Date of Award


Document Type

Doctoral Thesis

Degree Name

Doctor of Philosophy



First Advisor

Dr. Ambrose Furey


Pyrrolizidine Alkaloids (PAs) are known plant toxins which can cause hepatic veno-occlusive disease (HVOD) in both humans and livestock when ingested. Although PAs are primarily known for their hepatotoxicity they also induce genotoxicity, carcinogenicity and pneumotoxicity. PAs are consumed through plants as food, for medicinal purposes, or as contaminants of agricultural crops. Aside from ingesting the plants directly PA exposure may occur through the consumption of honey produced by bees that visit PA-containing plants or by drinking milk produced by animals that have consumed PA-containing plants. Possible PA contamination in our food chain is a potential health risk.

To assess the presence of PAs in the food chain 369 retail honeys from Ireland, 59 honeys from Australia, 48 milk samples, 72 cheese samples, 18 herbal teas and 54 Traditional Chinese Medicines (TCMs) were analysed using liquid chromatography coupled to mass spectrometry. The sample extraction and clean-up protocol was optimised to be robust, sensitive and applicable to a range of food matrices providing significant advantages over pre-existing protocols. LC-MS methods were optimised, developed and validated for both ion trap and triple quadrupole mass spectrometers whilst utilising software functionalities for data acquisition, integration and spectral library matching. The analytical methods were targeted but the most comprehensive to date, including all commercially available PA and PA N-oxide (PANO) reference standards.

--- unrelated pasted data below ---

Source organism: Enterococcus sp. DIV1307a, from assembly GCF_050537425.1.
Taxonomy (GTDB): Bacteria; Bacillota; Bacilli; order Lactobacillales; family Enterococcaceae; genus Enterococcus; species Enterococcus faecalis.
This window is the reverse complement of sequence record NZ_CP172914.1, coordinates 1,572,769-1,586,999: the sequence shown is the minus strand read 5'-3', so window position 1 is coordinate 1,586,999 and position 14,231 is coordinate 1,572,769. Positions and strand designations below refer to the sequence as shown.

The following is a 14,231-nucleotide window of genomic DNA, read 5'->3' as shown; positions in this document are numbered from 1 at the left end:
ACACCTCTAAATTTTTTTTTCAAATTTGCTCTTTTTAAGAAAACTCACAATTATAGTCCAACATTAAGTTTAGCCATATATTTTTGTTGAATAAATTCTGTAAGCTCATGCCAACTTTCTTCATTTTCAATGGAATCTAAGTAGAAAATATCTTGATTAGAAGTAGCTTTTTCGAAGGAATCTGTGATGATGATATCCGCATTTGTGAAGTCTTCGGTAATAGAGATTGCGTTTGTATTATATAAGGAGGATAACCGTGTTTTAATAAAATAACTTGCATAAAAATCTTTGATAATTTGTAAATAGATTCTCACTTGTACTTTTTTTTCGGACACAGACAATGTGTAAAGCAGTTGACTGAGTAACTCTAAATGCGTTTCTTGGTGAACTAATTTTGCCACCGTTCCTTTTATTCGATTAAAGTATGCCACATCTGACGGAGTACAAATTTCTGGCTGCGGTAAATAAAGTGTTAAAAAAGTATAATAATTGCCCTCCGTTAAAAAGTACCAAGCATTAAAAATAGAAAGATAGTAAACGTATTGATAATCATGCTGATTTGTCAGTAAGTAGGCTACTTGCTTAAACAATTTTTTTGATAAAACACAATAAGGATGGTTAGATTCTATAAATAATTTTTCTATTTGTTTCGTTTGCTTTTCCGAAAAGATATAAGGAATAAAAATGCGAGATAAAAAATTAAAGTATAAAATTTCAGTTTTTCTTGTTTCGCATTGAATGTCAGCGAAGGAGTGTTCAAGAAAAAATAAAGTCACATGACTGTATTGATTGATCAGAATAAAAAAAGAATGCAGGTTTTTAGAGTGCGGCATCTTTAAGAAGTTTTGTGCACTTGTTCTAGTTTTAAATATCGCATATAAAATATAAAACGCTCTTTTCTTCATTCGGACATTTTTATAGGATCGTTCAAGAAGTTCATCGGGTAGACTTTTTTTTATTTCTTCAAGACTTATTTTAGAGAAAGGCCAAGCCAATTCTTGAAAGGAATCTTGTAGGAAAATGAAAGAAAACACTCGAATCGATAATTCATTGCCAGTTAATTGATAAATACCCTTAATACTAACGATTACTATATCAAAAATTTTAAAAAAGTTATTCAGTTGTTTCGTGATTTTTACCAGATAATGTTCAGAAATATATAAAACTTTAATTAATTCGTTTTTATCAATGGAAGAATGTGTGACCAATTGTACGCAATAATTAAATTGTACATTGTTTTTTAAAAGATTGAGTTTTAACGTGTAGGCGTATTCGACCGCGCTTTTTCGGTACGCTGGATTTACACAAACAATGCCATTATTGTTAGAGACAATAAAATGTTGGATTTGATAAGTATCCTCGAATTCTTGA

The results were utilised in a dietary exposure assessment conducted for the Irish population based on the consumption of PAs in honey. The mean PA concentration in positive honey from Irish markets was 81 μg kg-1 (or 20 μg kg-1 for all 369 samples). The data was positively skewed meaning that the majority of results fell to the left of the mean. The mean results from the deterministic approach were exposure values of 0.0016, 0.0024 and 0.0022 μg kg-1 bw day-1 for children, teenagers and adults, respectively. This is based upon the overall mean PA concentration (20 μg kg-1) detected and utilising the mean honey consumption data. The results for the probabilistic mean exposure values were 0.0037, 0.0046 and 0.0046 μg kg-1 bw day-1 for children, teenagers and adults, respectively. However, using the 95th percentile exposure estimates resulted in values which far exceeded the recommended maximum daily intake of 0.007 μg kg-1 bw day-1 at 0.0157, 0.0213 and 0.0196 μg kg-1 bw day'' for children, teenagers and adults, respectively.


Under the supervision of:

Dr. Ambrose Furey (CIT)


Dr Martin Danaher (Teagasc Food Research Centre)

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